0150 GMT December 17, 2017
Female fertility declines rapidly after the age of 37, with women 42 and older having just a five percent chance of having a baby without fertility treatment, according to UPI.
A study by the Monash Biomedicine Discovery Institute, or BDI, and the University College London have uncovered a fault in how the egg controls the levels of protein called securin leading to increased risk of miscarriage and chromosomal abnormalities like Down's syndrome in the fetus.
Most chromosomal abnormalities in eggs cause embryos to fail to implant in the womb or miscarry soon after implantation.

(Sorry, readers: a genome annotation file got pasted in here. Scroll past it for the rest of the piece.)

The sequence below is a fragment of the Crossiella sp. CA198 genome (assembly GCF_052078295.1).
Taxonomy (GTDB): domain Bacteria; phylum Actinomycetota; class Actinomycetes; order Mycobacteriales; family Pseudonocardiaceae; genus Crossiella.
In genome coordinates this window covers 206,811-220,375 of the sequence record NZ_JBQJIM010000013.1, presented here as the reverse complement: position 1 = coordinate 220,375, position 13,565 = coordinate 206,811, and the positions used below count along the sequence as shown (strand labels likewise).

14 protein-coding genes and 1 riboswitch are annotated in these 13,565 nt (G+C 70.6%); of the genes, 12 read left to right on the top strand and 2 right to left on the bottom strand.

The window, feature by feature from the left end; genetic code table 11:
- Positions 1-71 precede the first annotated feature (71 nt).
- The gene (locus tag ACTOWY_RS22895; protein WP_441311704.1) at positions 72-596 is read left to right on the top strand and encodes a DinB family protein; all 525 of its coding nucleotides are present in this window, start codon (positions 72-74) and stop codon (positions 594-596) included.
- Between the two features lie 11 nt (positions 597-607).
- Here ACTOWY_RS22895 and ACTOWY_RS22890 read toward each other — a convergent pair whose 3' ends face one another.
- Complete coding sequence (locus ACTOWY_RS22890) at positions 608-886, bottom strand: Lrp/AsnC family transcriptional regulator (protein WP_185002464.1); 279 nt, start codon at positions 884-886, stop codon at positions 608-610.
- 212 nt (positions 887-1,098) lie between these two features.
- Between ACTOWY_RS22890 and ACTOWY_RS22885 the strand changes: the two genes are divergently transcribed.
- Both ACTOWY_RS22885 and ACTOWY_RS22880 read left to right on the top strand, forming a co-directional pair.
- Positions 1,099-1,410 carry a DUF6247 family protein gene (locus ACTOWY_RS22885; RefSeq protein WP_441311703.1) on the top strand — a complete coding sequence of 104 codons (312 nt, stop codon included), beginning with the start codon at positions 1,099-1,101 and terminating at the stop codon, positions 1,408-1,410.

In the final stages of egg development prior to ovulation, two types of cell division take place, melosis I and melosis II. Securin is vital for both divisions, but in older eggs there is insufficient securin remaining to allow melosis II to happen normally.
Researchers found that in older women the chromosomes in their eggs start to fall apart because there is not enough securin to control the process.
Regulating processes to control securin levels in the two division of the egg or controlling the protein that securin regulates known as separase are ways to improve fertility in older women, especially since more women are waiting to have their first baby.
"Now that we have an idea of at least one of the causes of the increased incidence of chromosomal abnormalities and miscarriages in older women, we can attempt to find ways to prevent this happening," Professor John Carroll of Monash BDI, said.